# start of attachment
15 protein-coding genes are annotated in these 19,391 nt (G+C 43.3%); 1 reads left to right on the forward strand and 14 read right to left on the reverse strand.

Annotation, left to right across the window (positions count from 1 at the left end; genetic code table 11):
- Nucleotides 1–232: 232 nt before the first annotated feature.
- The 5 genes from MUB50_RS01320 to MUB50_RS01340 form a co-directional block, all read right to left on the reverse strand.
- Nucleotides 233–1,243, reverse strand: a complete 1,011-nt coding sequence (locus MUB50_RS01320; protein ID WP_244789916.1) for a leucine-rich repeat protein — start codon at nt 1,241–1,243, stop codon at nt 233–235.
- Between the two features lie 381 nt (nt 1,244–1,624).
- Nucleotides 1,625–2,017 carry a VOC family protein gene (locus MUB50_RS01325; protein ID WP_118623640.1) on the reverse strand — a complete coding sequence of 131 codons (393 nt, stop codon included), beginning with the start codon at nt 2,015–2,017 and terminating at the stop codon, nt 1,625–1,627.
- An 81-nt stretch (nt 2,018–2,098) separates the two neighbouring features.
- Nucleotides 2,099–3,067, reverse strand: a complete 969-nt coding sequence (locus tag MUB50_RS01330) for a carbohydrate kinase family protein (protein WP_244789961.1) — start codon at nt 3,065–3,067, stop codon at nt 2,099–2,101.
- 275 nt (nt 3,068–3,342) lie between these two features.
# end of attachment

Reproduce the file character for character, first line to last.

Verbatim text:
15 protein-coding genes are annotated in these 19,391 nt (G+C 43.3%); 1 reads left to right on the forward strand and 14 read right to left on the reverse strand.

Annotation, left to right across the window (positions count from 1 at the left end; genetic code table 11):
- Nucleotides 1–232: 232 nt before the first annotated feature.
- The 5 genes from MUB50_RS01320 to MUB50_RS01340 form a co-directional block, all read right to left on the reverse strand.
- Nucleotides 233–1,243, reverse strand: a complete 1,011-nt coding sequence (locus MUB50_RS01320; protein ID WP_244789916.1) for a leucine-rich repeat protein — start codon at nt 1,241–1,243, stop codon at nt 233–235.
- Between the two features lie 381 nt (nt 1,244–1,624).
- Nucleotides 1,625–2,017 carry a VOC family protein gene (locus MUB50_RS01325; protein ID WP_118623640.1) on the reverse strand — a complete coding sequence of 131 codons (393 nt, stop codon included), beginning with the start codon at nt 2,015–2,017 and terminating at the stop codon, nt 1,625–1,627.
- An 81-nt stretch (nt 2,018–2,098) separates the two neighbouring features.
- Nucleotides 2,099–3,067, reverse strand: a complete 969-nt coding sequence (locus tag MUB50_RS01330) for a carbohydrate kinase family protein (protein WP_244789961.1) — start codon at nt 3,065–3,067, stop codon at nt 2,099–2,101.
- 275 nt (nt 3,068–3,342) lie between these two features.